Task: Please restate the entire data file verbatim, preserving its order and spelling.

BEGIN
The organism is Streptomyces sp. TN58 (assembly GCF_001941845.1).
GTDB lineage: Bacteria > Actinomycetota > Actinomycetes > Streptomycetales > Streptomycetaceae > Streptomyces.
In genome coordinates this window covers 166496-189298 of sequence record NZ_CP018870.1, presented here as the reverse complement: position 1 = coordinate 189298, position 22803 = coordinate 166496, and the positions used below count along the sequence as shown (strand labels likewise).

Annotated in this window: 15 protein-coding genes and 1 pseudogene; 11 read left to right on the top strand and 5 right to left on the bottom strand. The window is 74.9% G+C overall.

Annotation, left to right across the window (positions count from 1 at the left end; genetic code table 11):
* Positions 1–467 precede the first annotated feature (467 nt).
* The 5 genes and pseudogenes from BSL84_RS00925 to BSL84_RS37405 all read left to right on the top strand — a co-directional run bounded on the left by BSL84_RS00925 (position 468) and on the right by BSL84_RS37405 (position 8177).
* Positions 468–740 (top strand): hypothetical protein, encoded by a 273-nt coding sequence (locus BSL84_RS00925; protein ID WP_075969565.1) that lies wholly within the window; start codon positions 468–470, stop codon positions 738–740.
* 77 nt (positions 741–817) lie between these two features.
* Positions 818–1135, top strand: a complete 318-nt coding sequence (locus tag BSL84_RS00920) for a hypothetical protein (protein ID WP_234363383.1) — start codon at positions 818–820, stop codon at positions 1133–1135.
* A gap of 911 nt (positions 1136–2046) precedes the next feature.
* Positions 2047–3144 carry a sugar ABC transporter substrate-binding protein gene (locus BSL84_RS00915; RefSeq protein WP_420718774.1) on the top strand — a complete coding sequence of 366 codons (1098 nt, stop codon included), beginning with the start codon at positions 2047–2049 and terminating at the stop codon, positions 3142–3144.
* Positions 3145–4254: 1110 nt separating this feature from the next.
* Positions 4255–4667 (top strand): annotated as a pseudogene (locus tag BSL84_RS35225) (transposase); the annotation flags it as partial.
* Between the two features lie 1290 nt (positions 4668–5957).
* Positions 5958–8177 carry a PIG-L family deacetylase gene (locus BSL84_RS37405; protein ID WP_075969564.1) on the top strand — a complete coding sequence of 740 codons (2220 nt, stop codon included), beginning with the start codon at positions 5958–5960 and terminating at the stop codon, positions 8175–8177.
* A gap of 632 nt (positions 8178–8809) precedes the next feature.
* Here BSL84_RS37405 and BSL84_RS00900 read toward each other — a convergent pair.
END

The organism is Streptomyces sp. TN58 (assembly GCF_001941845.1).
GTDB lineage: Bacteria > Actinomycetota > Actinomycetes > Streptomycetales > Streptomycetaceae > Streptomyces.
In genome coordinates this window covers 166496-189298 of sequence record NZ_CP018870.1, presented here as the reverse complement: position 1 = coordinate 189298, position 22803 = coordinate 166496, and the positions used below count along the sequence as shown (strand labels likewise).

Annotated in this window: 15 protein-coding genes and 1 pseudogene; 11 read left to right on the top strand and 5 right to left on the bottom strand. The window is 74.9% G+C overall.

Annotation, left to right across the window (positions count from 1 at the left end; genetic code table 11):
* Positions 1–467 precede the first annotated feature (467 nt).
* The 5 genes and pseudogenes from BSL84_RS00925 to BSL84_RS37405 all read left to right on the top strand — a co-directional run bounded on the left by BSL84_RS00925 (position 468) and on the right by BSL84_RS37405 (position 8177).
* Positions 468–740 (top strand): hypothetical protein, encoded by a 273-nt coding sequence (locus BSL84_RS00925; protein ID WP_075969565.1) that lies wholly within the window; start codon positions 468–470, stop codon positions 738–740.
* 77 nt (positions 741–817) lie between these two features.
* Positions 818–1135, top strand: a complete 318-nt coding sequence (locus tag BSL84_RS00920) for a hypothetical protein (protein ID WP_234363383.1) — start codon at positions 818–820, stop codon at positions 1133–1135.
* A gap of 911 nt (positions 1136–2046) precedes the next feature.
* Positions 2047–3144 carry a sugar ABC transporter substrate-binding protein gene (locus BSL84_RS00915; RefSeq protein WP_420718774.1) on the top strand — a complete coding sequence of 366 codons (1098 nt, stop codon included), beginning with the start codon at positions 2047–2049 and terminating at the stop codon, positions 3142–3144.
* Positions 3145–4254: 1110 nt separating this feature from the next.
* Positions 4255–4667 (top strand): annotated as a pseudogene (locus tag BSL84_RS35225) (transposase); the annotation flags it as partial.
* Between the two features lie 1290 nt (positions 4668–5957).
* Positions 5958–8177 carry a PIG-L family deacetylase gene (locus BSL84_RS37405; protein ID WP_075969564.1) on the top strand — a complete coding sequence of 740 codons (2220 nt, stop codon included), beginning with the start codon at positions 5958–5960 and terminating at the stop codon, positions 8175–8177.
* A gap of 632 nt (positions 8178–8809) precedes the next feature.
* Here BSL84_RS37405 and BSL84_RS00900 read toward each other — a convergent pair.